Terrestrial orchids are a type of outdoor orchid that grows in soil rather than in trees or rocks. They are a diverse group of plants found in a variety of habitats around the world, and as such, their temperature range can vary depending on the species and their natural environment.

However, in general, most terrestrial orchids prefer temperatures between 59°F to 77°F/15°C and 25°C, during the day and slightly cooler temperatures at night, with a range of 50°F to 68°F/10°C to 20°C. Some species may tolerate slightly lower or higher temperatures, but extreme temperatures, both hot and cold, can be detrimental to their growth and survival.

It’s important to note that temperature requirements can also vary depending on the stage of growth, with some species requiring specific temperature ranges for germination or flowering. USDA hardiness zones 6-10, offer the best conditions for most of these orchids.

There are many species of terrestrial orchids, including the lady slipper orchid and the jewel orchid. Terrestrial orchids prefer partial shade and well-draining soil. When it comes to flowering, terrestrial orchids can bloom at different times of the year, depending on the species. The blooming period varies too.

  • Propagation: Terrestrial orchids can be propagated through division. When you notice that the plant fills up its pot, take it out carefully, and separate the roots. Plant the sections in new pots and enjoy their growth.
  • Care: As it’s been said above, terrestrial orchids are a diverse group of plants so generalization of their features or needs would be wrong. Some species are easy to care for, while others are very demanding and challenging. It’s best to learn about each specie and its own needs.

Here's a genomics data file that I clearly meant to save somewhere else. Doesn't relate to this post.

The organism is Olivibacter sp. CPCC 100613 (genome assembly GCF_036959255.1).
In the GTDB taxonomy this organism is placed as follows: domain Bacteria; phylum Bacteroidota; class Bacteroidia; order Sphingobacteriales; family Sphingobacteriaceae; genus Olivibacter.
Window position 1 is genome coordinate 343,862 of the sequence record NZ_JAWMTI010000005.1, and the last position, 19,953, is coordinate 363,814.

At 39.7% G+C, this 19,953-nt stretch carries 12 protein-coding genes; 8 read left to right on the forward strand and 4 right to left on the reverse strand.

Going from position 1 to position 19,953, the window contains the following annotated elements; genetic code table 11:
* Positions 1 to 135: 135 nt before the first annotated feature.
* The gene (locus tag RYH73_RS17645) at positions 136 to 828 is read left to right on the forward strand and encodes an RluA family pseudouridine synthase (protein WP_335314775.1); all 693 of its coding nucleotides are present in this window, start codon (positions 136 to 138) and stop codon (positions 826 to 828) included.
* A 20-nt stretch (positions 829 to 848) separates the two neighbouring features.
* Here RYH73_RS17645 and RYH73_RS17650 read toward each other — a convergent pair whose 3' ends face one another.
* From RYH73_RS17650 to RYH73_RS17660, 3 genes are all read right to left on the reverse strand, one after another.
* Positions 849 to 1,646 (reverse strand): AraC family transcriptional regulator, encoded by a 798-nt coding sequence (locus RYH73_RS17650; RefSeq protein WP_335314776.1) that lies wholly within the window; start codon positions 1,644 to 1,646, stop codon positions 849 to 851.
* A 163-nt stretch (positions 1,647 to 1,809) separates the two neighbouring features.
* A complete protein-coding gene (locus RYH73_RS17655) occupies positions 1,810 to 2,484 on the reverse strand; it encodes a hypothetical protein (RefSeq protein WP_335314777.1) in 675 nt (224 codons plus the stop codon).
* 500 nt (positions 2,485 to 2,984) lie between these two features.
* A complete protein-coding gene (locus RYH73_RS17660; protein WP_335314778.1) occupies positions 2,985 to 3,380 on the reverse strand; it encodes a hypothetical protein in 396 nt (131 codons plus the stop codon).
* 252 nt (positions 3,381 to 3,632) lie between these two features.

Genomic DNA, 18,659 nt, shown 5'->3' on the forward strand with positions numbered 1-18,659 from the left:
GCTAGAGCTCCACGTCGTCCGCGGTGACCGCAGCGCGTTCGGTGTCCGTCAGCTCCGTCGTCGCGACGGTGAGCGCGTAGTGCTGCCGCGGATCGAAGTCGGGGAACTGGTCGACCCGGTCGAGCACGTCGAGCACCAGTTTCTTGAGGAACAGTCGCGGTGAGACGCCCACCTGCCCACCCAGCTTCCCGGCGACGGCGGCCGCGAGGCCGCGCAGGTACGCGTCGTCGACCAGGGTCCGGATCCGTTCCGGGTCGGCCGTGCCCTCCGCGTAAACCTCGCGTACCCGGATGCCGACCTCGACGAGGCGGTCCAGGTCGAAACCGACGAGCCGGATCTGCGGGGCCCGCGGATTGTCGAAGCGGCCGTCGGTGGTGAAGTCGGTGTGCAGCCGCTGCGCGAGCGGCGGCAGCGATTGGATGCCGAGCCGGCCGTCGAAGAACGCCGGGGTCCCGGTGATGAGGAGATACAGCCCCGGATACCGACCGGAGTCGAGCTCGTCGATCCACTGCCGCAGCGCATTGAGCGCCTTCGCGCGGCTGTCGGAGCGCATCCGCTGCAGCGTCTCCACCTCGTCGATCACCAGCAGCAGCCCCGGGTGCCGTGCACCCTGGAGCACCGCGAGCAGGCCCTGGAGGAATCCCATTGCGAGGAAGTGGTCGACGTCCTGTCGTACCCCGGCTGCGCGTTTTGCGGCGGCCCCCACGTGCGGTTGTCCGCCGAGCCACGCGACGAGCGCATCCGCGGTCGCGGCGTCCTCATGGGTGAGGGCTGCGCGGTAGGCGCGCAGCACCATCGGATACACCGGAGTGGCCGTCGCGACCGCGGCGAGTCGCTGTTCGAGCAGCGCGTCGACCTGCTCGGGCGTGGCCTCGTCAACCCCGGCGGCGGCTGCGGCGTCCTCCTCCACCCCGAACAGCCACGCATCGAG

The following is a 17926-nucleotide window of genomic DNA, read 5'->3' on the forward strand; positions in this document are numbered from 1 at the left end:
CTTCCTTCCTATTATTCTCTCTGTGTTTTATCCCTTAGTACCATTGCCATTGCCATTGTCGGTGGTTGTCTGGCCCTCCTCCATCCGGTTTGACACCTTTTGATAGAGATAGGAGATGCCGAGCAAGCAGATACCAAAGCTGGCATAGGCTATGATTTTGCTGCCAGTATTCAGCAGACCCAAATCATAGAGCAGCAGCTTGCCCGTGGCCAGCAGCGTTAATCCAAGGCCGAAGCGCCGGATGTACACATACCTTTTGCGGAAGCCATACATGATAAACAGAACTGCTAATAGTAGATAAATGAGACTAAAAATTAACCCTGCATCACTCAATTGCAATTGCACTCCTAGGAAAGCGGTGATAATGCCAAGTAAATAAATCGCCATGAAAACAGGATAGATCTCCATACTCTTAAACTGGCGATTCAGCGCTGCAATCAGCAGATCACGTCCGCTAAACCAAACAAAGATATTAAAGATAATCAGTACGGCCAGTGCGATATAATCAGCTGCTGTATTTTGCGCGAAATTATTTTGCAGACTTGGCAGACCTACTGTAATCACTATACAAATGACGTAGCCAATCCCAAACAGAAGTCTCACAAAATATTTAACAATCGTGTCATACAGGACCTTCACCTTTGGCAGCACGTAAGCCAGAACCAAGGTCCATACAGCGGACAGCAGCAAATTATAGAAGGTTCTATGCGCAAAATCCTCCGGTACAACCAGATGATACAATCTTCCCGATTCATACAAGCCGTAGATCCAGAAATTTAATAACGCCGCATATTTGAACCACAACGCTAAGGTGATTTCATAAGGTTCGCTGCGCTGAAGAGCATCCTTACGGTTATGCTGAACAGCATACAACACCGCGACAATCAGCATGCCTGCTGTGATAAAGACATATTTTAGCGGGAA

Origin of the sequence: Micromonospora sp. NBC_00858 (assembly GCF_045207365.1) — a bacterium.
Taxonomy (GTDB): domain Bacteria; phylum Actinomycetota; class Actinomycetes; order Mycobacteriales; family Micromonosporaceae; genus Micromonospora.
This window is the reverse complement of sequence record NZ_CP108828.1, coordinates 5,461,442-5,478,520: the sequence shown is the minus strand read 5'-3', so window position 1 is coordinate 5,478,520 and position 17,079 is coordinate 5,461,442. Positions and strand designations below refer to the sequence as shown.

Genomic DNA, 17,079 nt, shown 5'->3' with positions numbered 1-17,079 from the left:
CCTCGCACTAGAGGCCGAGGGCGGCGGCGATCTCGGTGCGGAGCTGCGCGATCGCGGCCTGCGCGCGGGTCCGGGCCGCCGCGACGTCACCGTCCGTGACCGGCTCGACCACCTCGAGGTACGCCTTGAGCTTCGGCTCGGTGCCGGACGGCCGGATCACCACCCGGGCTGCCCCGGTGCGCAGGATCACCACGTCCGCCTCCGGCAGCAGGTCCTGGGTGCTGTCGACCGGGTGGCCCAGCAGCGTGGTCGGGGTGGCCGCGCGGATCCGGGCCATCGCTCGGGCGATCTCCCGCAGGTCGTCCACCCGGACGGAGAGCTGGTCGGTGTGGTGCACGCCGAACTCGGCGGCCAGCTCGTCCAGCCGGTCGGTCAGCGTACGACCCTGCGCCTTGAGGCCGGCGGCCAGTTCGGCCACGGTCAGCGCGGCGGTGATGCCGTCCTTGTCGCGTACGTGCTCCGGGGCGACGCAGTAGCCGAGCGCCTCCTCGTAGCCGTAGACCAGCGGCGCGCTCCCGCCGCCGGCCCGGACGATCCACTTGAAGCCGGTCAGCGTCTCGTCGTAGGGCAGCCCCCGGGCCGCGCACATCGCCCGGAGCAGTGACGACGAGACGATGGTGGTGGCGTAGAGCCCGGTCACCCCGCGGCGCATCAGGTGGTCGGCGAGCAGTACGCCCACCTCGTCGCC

• Problems: While care for different types or species of orchids might differ, problems are similar: root rot, and parasites, but with the terrestrial orchids, we have an additional threat: slugs and snails.


In terms of difficulty to care for, the tеrrestrial orchid, lady slipper, is considered one of the most challenging outdoor orchids. It requires specific soil and lighting conditions, as well as careful watering. Cymbidiums are considered the most popular outdoor orchid, as they produce large, colorful flowers and are relatively easy to care for.

Whether you prefer a commodity of easy care or challenges to overcome, the diversity of the orchid can offer you many options to choose from. At the same time, no matter where your affinities lean, and which orchid or orchids you choose, outdoor orchids are a beautiful addition to any garden.

By understanding the specific care requirements for each type of orchid, you can ensure that your plants thrive and produce stunning blooms year after year.